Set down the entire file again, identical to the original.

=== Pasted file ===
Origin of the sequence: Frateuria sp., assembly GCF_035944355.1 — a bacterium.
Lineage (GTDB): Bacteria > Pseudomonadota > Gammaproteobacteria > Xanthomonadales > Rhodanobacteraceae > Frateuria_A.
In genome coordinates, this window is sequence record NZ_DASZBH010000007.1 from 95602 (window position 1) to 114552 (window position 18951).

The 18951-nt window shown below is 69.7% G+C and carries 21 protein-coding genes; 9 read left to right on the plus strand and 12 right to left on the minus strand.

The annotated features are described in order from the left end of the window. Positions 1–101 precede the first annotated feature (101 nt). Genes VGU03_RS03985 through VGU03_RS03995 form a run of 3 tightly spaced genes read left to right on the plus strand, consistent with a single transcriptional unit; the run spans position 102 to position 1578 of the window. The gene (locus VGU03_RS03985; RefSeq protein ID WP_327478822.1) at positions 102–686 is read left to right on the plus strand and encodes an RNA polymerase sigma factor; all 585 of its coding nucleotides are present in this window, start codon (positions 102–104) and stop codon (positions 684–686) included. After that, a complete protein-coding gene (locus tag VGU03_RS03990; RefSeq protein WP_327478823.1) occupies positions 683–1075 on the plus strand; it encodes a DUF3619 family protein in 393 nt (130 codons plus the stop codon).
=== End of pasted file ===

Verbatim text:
Origin of the sequence: Frateuria sp., assembly GCF_035944355.1 — a bacterium.
Lineage (GTDB): Bacteria > Pseudomonadota > Gammaproteobacteria > Xanthomonadales > Rhodanobacteraceae > Frateuria_A.
In genome coordinates, this window is sequence record NZ_DASZBH010000007.1 from 95602 (window position 1) to 114552 (window position 18951).

The 18951-nt window shown below is 69.7% G+C and carries 21 protein-coding genes; 9 read left to right on the plus strand and 12 right to left on the minus strand.

The annotated features are described in order from the left end of the window. Positions 1–101 precede the first annotated feature (101 nt). Genes VGU03_RS03985 through VGU03_RS03995 form a run of 3 tightly spaced genes read left to right on the plus strand, consistent with a single transcriptional unit; the run spans position 102 to position 1578 of the window. The gene (locus VGU03_RS03985; RefSeq protein ID WP_327478822.1) at positions 102–686 is read left to right on the plus strand and encodes an RNA polymerase sigma factor; all 585 of its coding nucleotides are present in this window, start codon (positions 102–104) and stop codon (positions 684–686) included. After that, a complete protein-coding gene (locus tag VGU03_RS03990; RefSeq protein WP_327478823.1) occupies positions 683–1075 on the plus strand; it encodes a DUF3619 family protein in 393 nt (130 codons plus the stop codon).